I first became aware of Inmost thanks to a trailer on YouTube. I don’t recall even finishing the trailer because the first few moments had already piqued my interest. The game’s surprisingly beautiful pixel art style and eerie atmosphere was what hooked me. Oftentimes, it is unwise to judge a game based solely on such shallow details, but I am happy to say that Inmost was one poorly-researched game that paid off. Having recently published my playthrough of the game over on our Virtual Bastion YouTube channel, I thought it was about time I wrote a review so you, my dear readers, can decide for yourself if Inmost is worth your time.
Inmost is a horror puzzle platformer with three playable characters. The description on the Switch eShop describes these characters as the knight, the child, and the wanderer, so that’s what I shall call them, as well. To start, the knight is the combat-based character, complete with a sword and grapple hook of sorts to make up for his lack of jumping abilities. This guy is perfectly fun to play with, but he’s the least interesting, though his gameplay is often accompanied by important narration.
The child spends her time exploring her house, with light puzzling required. Her main abilities include climbing, and though her sections of the game are pretty simple, they are still interesting thanks to the eerie vibe of her house and the feeling of uneasiness as you try to piece together what’s going on with her parents.
The wanderer is the highlight of the game. He’s the platformer of the group and can use items he collects as he explores various spooky locations, such as a well, mines, and a decrepit castle. You will be required to solve the game’s most challenging puzzles with this guy, and while none of this is too tricky, it does take some thinking in order to figure out what you need to do.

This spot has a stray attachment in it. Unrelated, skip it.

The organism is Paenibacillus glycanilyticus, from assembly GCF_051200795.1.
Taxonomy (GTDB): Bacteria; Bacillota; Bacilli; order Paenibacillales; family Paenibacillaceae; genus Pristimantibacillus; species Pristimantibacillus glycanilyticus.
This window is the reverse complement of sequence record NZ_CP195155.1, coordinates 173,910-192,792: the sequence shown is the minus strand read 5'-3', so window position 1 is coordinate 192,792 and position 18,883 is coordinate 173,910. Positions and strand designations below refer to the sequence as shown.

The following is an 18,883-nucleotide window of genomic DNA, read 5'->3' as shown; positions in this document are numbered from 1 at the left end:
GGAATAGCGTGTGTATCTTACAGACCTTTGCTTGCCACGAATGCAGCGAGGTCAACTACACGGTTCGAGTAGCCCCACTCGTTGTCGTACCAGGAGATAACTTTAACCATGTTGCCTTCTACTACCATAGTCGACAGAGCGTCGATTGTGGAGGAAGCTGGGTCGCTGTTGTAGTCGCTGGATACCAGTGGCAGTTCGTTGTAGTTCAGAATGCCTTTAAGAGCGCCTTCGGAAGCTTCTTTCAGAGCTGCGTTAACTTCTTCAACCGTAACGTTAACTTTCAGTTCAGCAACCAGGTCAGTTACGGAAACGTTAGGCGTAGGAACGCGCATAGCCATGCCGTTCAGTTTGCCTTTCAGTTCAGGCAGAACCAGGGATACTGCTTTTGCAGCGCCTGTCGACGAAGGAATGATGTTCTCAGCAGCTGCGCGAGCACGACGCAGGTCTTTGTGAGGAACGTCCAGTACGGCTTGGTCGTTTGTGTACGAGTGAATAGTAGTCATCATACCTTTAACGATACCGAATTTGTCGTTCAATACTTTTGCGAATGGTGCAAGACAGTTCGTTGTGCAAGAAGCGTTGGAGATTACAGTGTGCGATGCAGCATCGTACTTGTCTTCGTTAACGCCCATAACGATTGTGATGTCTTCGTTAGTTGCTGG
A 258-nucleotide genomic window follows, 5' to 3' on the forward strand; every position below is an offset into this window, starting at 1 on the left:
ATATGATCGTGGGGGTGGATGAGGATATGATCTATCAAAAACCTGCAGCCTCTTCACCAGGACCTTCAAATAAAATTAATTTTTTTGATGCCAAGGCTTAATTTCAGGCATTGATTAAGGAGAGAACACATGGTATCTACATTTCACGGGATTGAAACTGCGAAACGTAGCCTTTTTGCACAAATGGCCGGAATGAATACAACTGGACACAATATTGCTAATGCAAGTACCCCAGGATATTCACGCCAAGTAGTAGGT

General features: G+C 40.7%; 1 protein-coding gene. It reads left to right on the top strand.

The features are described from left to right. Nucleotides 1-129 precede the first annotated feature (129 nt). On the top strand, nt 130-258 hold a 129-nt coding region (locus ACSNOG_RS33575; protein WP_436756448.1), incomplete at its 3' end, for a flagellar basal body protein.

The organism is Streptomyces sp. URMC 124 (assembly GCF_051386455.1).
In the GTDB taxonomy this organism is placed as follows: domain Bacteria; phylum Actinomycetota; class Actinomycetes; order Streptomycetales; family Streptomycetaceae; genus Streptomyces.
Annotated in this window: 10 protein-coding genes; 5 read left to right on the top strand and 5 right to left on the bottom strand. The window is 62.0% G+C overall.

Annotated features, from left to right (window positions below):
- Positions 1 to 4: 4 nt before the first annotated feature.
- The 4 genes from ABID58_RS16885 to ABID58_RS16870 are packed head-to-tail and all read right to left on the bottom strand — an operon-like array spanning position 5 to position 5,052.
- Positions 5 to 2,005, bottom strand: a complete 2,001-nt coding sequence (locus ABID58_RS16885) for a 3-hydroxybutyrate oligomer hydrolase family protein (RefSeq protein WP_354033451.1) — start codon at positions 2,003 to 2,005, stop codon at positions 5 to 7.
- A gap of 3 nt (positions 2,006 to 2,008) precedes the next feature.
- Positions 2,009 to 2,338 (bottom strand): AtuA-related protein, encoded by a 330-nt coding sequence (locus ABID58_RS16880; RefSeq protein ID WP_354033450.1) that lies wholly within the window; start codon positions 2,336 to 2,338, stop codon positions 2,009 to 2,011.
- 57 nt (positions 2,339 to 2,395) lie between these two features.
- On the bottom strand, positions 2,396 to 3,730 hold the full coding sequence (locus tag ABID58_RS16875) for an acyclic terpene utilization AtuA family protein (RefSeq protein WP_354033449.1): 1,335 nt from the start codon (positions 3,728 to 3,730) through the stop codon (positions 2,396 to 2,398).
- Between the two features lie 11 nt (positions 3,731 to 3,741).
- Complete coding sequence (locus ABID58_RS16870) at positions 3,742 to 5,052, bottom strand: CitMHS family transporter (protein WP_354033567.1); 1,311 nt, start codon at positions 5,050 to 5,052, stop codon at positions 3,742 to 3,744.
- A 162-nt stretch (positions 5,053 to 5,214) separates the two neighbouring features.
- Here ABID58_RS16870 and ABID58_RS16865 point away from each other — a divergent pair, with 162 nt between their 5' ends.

The biggest draw for me, however, is the game’s creepy atmosphere and the story. Starting with the first point, the entire game has such an unsettling vibe. Even when nothing particularly scary is happening, the somber music and subdued color palette meant that I always felt that something was amiss. It’s no mean feat to convey such a feeling with simple pixel art, but they certainly succeeded. The outright creepy moments were good, as well. The monsters were indeed frightening, without the need to rely on jump scares or overly realistic graphics like so many other horror games.
The second main draw was the interesting and emotional story. I really appreciate the fact that this is a story you can easily figure out on your own as the game progresses, without the need to seek out in-depth theories in order to discover what’s going on. By the end of the game, I understood almost everything that had taken place, aside from a few smaller details that I needed help deciphering. There’s a lot of symbolism here, and if you pay attention, you’ll start to get a clear idea of the bigger picture. In the end, you’ll no doubt uncover a poignant story of pain, grief, and loss.
Video by YouTube User: Virtual Bastion
To leave off, Inmost is about 3-5 hours long and costs $15. While I was hesitant about that price at first considering the game’s short length, it was well worth the money. This was an excellent, atmospheric adventure, and I would highly recommend it to anyone who enjoys horror that focuses more on the overall eerie vibe and less on blood and gore.
This post was originally published on The Duck of Indeed on October 23, 2020.